Hadès

Hadès was a short-range, road mobile, solid-propellant ballistic missile developed by France to replace its Pluton missile. It was capable of delivering a high explosive or nuclear payload.

Hadès at a Glance

Originated from: France
Possessed by: France
Class: Short-range ballistic missile (SRBM)
Basing: Ground-launched, Transporter Erector Launcher (TEL)
Length: 7.5 m
Diameter: 0.53 m
Launch weight: 1,850 kg
Payload: Single warhead
Warhead: HE or 80 kT nuclear
Propulsion: Single-stage solid propellant
Range: 480 km
Status: Obsolete
In service: Never entered service

hades

Hadès Development

The Hadès project dated back to 1975, when it was designed as a replacement for the tactical road-mobile Pluton system. Development began in 1984, followed by flight testing in 1988.1 France initially intended to build 120 Hadès missiles, but only 30 were ever produced.2

Hadès Specifications

Although the  missile was originally designed to have a range of 250 km, it was later increased to 480 km.3 The missile was equipped with a single-stage solid-propellant engine that would allow it to be readily deployed along the French border to deter a Soviet invasion.

French transporter-erector-launcher (TEL) vehicles were to be equipped with two missiles each. The missiles themselves were 7.5 m in length, 0.53 in diameter, and 1,850 kg in weight. Despite its small size, the Hadès carried an 80 kT yield nuclear or a powerful high explosive warhead.4 The combination of the relatively small and light TELs and Hadès missiles allowed for an easily transportable weapon that could move along unfinished or imperfect roads5

The Hadès used an inertial guidance system and was capable of some evasive maneuvers as it approached its target. Although the accuracy of the system remains unknown, reports indicate that a variant was being developed to destroy buried hard targets using a Global Positioning Satellite (GPS) system and digital terminal guidance, resulting in an accuracy of less than 5 m circular error probable (CEP).6 The Hadès trajectory was intentionally kept low, so that the aerodynamic control fins at the rear of the missile could alter the trajectory and range during flight and make evasive maneuvers during the terminal phase.7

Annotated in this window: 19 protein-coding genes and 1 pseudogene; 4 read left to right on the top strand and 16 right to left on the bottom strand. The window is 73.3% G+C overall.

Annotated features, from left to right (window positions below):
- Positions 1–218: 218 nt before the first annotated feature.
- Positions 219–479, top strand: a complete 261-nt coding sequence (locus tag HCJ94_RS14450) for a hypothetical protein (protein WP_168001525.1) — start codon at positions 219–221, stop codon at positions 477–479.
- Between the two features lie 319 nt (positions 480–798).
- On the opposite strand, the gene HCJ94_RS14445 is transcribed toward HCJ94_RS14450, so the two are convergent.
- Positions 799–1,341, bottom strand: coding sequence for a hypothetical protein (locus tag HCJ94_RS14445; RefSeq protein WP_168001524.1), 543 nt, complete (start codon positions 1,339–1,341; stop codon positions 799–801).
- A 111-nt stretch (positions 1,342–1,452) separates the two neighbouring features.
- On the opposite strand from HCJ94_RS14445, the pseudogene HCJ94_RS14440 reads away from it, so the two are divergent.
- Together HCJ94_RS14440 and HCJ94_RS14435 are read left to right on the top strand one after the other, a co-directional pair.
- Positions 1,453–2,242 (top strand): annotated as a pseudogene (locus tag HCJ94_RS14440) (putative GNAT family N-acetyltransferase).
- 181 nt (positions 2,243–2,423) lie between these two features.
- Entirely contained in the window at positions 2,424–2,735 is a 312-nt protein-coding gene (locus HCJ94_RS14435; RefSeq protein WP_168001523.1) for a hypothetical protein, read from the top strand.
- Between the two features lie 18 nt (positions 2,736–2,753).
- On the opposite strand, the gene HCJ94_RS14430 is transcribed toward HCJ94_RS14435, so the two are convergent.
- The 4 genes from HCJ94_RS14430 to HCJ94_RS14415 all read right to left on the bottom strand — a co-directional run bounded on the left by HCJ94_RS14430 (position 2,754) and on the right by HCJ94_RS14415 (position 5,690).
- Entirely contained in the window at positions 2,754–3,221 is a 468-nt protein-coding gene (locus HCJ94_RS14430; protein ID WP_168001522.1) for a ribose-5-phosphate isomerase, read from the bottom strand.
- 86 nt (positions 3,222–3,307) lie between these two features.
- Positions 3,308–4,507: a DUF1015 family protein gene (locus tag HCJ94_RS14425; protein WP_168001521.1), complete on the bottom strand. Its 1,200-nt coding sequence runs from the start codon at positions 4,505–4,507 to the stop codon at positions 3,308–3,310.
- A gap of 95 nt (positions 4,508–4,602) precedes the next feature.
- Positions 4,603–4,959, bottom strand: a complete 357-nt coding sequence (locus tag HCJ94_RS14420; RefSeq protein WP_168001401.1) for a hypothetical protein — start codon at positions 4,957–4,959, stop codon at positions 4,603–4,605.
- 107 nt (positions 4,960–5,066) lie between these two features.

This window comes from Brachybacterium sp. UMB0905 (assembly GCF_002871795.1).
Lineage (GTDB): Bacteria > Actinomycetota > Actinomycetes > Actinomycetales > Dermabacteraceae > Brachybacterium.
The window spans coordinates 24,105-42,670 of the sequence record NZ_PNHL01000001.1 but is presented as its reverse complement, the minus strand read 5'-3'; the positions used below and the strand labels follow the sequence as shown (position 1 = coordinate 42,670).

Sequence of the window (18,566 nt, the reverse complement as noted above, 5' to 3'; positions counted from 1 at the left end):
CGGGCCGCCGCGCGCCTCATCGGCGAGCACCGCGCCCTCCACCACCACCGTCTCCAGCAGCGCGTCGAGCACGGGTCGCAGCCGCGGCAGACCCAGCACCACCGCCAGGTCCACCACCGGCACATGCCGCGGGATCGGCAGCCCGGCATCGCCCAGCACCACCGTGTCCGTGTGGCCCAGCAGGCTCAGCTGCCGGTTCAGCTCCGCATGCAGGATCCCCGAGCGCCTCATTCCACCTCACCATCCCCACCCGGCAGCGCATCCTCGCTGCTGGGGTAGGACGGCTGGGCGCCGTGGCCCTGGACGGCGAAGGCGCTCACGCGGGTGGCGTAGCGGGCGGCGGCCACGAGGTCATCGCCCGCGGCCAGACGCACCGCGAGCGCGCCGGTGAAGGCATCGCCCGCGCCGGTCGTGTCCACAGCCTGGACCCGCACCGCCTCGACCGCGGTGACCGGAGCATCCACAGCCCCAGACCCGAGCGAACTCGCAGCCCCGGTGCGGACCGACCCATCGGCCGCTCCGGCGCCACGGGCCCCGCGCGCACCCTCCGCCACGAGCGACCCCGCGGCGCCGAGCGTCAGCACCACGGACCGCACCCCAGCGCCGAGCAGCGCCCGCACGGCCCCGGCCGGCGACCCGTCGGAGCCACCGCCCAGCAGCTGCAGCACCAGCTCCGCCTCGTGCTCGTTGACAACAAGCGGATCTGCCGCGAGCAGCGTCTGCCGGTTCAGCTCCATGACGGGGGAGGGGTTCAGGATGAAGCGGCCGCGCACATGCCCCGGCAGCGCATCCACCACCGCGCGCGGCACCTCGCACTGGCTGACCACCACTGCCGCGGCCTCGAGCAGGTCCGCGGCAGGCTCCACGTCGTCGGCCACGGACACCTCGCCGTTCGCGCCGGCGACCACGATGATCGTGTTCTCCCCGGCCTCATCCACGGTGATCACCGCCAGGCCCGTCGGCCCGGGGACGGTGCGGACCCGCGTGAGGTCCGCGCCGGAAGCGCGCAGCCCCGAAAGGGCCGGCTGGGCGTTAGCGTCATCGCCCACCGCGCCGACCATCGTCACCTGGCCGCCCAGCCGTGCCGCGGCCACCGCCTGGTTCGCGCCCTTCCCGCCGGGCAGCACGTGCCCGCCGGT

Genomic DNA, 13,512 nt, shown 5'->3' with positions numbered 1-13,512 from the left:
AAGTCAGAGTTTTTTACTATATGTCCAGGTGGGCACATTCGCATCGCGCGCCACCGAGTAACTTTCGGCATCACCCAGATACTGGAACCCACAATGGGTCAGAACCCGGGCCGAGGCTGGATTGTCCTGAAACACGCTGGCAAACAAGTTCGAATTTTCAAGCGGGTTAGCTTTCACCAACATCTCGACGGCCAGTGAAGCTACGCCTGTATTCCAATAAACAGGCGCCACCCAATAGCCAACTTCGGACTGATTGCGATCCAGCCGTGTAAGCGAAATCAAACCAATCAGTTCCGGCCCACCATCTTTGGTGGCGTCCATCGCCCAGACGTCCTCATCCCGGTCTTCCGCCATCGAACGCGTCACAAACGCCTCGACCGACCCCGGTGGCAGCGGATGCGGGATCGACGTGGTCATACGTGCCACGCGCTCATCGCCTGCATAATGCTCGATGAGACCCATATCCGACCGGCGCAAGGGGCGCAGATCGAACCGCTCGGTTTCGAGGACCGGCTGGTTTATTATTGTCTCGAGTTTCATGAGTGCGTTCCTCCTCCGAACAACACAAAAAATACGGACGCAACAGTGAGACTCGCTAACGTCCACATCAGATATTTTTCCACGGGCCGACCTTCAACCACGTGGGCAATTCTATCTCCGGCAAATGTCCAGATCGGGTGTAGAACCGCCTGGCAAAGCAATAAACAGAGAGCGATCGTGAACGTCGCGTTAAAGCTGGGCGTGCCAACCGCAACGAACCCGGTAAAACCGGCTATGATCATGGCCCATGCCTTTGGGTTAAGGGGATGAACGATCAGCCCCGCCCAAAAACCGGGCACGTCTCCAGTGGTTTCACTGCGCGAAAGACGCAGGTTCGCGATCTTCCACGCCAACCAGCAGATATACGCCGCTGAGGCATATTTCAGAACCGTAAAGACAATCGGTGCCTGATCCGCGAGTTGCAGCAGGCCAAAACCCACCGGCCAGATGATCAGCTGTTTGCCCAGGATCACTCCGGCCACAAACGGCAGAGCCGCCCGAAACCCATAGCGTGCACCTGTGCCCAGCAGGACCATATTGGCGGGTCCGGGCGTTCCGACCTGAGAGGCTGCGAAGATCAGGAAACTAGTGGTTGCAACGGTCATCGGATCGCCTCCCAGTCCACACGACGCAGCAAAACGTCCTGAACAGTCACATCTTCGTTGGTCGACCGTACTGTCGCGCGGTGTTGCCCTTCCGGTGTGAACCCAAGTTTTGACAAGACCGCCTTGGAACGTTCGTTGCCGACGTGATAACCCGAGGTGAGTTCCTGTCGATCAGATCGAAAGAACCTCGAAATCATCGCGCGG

Hadès Service History

In 1991, the Ministry of Defense decided against deploying the system operationally and limited production to 30 missiles and 15 TEL vehicles. The missiles were originally put into storage so that they could be reactivated in the event of military conflict in Europe.8 In 1996, then French president Jacques Chirac announced that the Hadès missiles were to be decommissioned and dismantled.9

In June 1997, the last of the missiles were destroyed.10

Sources

  1. Global Security, “Weapons of Mass Destruction (See France, IRBM)”, July 24, 2011, http://www.globalsecurity.org/wmd/world/france/hades.htm.
  2. Duncan Lennox, “Hadès”, Jane’s Strategic Weapon Systems (Obsolete Systems), October 13, 2011.
  3. Duncan Lennox, “Hadès”, Jane’s Strategic Weapon Systems (Obsolete Systems), October 13, 2011.
  4. Duncan Lennox, “Hades”, Jane’s Strategic Weapon Systems (Obsolete Systems), October 13, 2011.
  5. Ibid.
  6. Foundation of American Scientists, “Hades”, 11 August 2000, https://fas.org/nuke/guide/france/theater/hades.htm.
  7. Duncan Lennox, “Hadès”, Jane’s Strategic Weapon Systems (Obsolete Systems), October 13, 2011.
  8. Duncan Lennox, “Hadès”, Jane’s Strategic Weapon Systems (Obsolete Systems), October 13, 2011.
  9. JAC Lewis, “All Change for France: How the Big Shake-Out Will Shape Up”, Jane’s Defense Weekly, March 13, 1996.
  10. Global Security, “Weapons of Mass Destruction (See France, IRBM)”, July 24, 2011, http://www.globalsecurity.org/wmd/world/france/hades.htm.
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